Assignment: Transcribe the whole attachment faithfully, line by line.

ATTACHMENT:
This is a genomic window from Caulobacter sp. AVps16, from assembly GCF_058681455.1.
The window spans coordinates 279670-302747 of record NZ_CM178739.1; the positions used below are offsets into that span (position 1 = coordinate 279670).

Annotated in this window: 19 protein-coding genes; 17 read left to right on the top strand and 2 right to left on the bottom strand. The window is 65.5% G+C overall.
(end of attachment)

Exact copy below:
This is a genomic window from Caulobacter sp. AVps16, from assembly GCF_058681455.1.
The window spans coordinates 279670-302747 of record NZ_CM178739.1; the positions used below are offsets into that span (position 1 = coordinate 279670).

Annotated in this window: 19 protein-coding genes; 17 read left to right on the top strand and 2 right to left on the bottom strand. The window is 65.5% G+C overall.